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Just Say No
Britain and David Cameron should ignore the U.S.’s europhilia.

British Prime Minister David Cameron

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Andrew Stuttaford

Have we just witnessed a cynical attempt to induce an old ally to sacrifice itself for the benefit of the United States? Possibly: Foreign policy is not for the morally squeamish.

Look no further than Philip Gordon, the U.S.’s assistant secretary of state for European and Eurasian affairs. In January, Mr. Gordon hurled himself into Britain’s contentious debate over the EU with the observation that America viewed the U.K.’s continued participation in that wretched union as “essential and critical to the United States.” This did not play well with Blighty’s euroskeptic hordes, a crowd all too willing to suspect that Uncle Sam takes John Bull for granted. An indignant Nigel Farage, leader of the insurgent euroskeptic United Kingdom Independence party (UKIP), snarked that, as the U.K. had rejected the Americans’ suggestion that it might lend a hand in Vietnam, the U.K. would also “say no to them over the EU.”

Undeterred, Barack Obama waded into the controversy a week or so later, releasing some comments shortly before David Cameron was due to deliver a much-anticipated speech on Britain’s role in the EU. The timing was intended to stiffen the back of a prime minister under immense domestic political pressure from his euroskeptic critics. The president began softly enough, politely underscoring “America’s close alliance with the United Kingdom,” but then came to the point: The United States values “a strong U.K. in a strong European Union.” Following Cameron’s speech, that message was echoed by Joe Biden, never a man afraid to repeat the words of others, during the course of a visit to Europe earlier this month: “We believe the United Kingdom is stronger as a result of its membership [in the EU]. And we believe the EU is stronger with the U.K.’s involvement.”

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On one level, that was not so far from what Cameron had ended up saying. In his speech, he called for a reformed, “leaner, less bureaucratic union . . . with the single market at its heart,” a union open for business with the rest of the world, a decentralized union that would return powers to its member states but that would have room within it for a smaller group of countries on a pathway to “much closer economic and political integration,” but no sin bin for those who did not. If that is a vision in any way connected with reality, the State Department ought to be able to relax.

Of course, it is not. Fears among the EU’s leadership (alluded to by Cameron in his speech) that a restructuring on the lines he proposed could lead to the union’s unraveling will mean that it will never take place. If Britain is to loosen its ties to Brussels, it will have to do so on its own. That would involve persuading all the other 26 EU countries to go along (since changes to the EU treaty require unanimity). That’s not going to happen either.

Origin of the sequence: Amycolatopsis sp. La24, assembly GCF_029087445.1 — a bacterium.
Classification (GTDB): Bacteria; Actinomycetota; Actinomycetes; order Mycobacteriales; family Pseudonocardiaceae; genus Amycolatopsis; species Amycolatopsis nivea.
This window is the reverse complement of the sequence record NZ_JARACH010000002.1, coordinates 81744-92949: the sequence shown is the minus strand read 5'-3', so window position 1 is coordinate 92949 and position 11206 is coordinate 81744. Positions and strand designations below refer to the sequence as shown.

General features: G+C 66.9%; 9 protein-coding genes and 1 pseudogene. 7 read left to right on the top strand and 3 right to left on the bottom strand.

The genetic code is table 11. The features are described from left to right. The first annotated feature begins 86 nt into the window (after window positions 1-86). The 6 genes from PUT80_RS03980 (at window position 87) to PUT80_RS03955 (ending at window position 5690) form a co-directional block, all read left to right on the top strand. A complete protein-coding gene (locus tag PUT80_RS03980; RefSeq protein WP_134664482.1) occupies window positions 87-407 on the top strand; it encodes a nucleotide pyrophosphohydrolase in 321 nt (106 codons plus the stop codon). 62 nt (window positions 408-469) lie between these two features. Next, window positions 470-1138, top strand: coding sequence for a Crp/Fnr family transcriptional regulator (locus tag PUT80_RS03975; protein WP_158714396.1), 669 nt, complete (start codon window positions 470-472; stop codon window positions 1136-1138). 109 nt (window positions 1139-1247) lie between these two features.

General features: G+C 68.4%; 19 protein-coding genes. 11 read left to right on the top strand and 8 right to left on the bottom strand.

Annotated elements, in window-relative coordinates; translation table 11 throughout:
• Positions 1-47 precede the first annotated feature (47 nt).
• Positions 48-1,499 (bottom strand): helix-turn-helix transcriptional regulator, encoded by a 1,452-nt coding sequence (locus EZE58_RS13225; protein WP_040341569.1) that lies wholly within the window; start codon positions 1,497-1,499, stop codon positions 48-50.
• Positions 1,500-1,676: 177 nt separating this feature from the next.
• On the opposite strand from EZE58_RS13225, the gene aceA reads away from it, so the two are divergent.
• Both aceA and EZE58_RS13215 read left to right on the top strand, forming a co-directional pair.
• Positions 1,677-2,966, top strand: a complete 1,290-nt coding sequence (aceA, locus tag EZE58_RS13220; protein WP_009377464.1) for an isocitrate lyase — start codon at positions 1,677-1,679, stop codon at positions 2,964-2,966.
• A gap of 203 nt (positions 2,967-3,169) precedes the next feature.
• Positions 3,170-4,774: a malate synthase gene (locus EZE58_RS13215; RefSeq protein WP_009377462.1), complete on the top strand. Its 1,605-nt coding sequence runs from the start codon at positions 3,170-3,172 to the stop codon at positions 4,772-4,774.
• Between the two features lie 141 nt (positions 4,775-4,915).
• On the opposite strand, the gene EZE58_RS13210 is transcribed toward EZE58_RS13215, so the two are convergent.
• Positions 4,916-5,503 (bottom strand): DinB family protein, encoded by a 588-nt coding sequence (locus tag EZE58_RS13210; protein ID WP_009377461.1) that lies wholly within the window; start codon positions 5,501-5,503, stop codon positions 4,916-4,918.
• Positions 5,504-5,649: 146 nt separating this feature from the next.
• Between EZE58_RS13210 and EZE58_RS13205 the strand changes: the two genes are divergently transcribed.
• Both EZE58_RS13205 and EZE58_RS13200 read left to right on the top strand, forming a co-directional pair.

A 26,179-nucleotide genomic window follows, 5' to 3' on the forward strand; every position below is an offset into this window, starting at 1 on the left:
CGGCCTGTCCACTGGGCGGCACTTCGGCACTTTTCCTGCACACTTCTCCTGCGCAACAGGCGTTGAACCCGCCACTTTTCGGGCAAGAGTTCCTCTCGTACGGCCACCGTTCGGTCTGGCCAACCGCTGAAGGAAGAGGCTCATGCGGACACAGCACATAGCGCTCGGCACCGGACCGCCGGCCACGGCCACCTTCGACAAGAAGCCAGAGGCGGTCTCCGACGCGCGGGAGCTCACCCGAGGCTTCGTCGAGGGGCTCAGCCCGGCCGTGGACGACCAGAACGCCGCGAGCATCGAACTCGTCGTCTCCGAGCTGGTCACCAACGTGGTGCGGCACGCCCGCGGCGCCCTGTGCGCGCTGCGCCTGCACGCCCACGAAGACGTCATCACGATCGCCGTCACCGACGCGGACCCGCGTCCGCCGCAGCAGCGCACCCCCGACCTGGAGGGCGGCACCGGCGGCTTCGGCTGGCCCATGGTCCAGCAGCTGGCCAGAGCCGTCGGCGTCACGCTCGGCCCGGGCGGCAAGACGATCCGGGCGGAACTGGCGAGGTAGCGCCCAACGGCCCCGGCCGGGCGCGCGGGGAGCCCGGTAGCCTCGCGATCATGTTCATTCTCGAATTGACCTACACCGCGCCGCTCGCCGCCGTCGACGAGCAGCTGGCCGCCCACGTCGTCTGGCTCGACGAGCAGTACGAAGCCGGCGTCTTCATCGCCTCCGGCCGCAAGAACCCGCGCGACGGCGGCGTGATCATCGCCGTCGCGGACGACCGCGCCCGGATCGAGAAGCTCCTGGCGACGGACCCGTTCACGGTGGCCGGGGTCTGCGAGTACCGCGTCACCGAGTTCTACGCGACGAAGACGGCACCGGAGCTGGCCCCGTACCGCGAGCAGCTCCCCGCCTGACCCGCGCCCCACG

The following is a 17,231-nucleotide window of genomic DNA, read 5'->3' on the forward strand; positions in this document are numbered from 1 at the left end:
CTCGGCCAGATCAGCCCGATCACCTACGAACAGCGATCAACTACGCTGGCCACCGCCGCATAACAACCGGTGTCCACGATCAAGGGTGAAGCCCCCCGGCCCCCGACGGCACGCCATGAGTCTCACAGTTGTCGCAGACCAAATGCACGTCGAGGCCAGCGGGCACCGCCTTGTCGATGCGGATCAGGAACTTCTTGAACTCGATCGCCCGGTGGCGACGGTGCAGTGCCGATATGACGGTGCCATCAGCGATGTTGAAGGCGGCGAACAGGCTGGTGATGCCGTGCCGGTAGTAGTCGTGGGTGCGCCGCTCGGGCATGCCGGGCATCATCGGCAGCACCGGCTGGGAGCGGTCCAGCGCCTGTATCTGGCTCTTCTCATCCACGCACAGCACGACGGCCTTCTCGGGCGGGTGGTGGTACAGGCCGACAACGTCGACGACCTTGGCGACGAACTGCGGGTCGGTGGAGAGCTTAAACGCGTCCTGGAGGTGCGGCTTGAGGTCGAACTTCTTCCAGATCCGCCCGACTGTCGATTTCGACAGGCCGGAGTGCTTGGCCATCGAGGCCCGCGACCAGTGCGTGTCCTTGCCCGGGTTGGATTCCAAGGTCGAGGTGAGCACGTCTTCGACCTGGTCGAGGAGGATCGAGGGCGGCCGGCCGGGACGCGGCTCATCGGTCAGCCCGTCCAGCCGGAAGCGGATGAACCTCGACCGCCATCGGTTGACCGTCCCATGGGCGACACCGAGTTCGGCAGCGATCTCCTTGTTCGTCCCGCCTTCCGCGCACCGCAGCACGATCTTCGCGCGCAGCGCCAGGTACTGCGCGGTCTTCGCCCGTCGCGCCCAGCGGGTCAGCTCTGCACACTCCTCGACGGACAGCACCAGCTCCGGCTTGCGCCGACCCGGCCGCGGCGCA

No matter, Cameron has guaranteed British voters a referendum once his implausible negotiations for an impossible deal have been concluded. It will, he explained, be “a very simple in or out choice. To stay in the EU on these new terms; or come out altogether.” So would that be something for the White House to worry about? Not really. The Conservative manifesto for the general election, due in 2015, will include a promise to hold a referendum. But here’s the catch. The Conservatives will almost surely not win that election, for any number of reasons that we don’t need to go into now.

Even in the astounding event of a Tory victory, what then? Doubtless there would be an elaborate pantomime of negotiation — there is still a large constituency within the EU (including, most importantly, Germany) that would like the Brits to stay in — and doubtless a few crumbs of concession would be tossed Cameron’s way. Indeed there were sections in his speech where the prime minister already seemed to be signaling his willingness to find a way to accept them. For older Britons, this brings back memories of the 1975 referendum that rubber-stamped a cosmetically “renegotiated” deal with the precursor to the EU. And a rerun of that would probably be what they would get.

Disregard the polls currently showing that a majority in the U.K. would opt for Brexit (yes, that’s the term). That’s just venting. Given their druthers, because of anxiety about what lies outside, reinforced by skillful scaremongering (and there’s been quite a bit of that lately), most Brits would prefer to remain within the EU, albeit one that is less intrusive. The nature of the EU — an “ever closer union” — means that that is not on offer. But presented with a prettily packaged excuse to avoid confronting that unpleasant reality, and battered by warnings from the great and the good of the supposedly hideous implications of quitting, the British electorate would almost certainly stick with the devil it knows.

So Cameron’s gambit is highly unlikely to get anywhere, let alone lead to Britain’s escape from the EU, and yet the Obama administration still seems oddly concerned. In part this may be a feint, aimed not at London but at Brussels, Berlin, and Paris, crafted to demonstrate to a bloc of some consequence that the Brits might be euroskeptic but their cousins across the pond most definitely are not.



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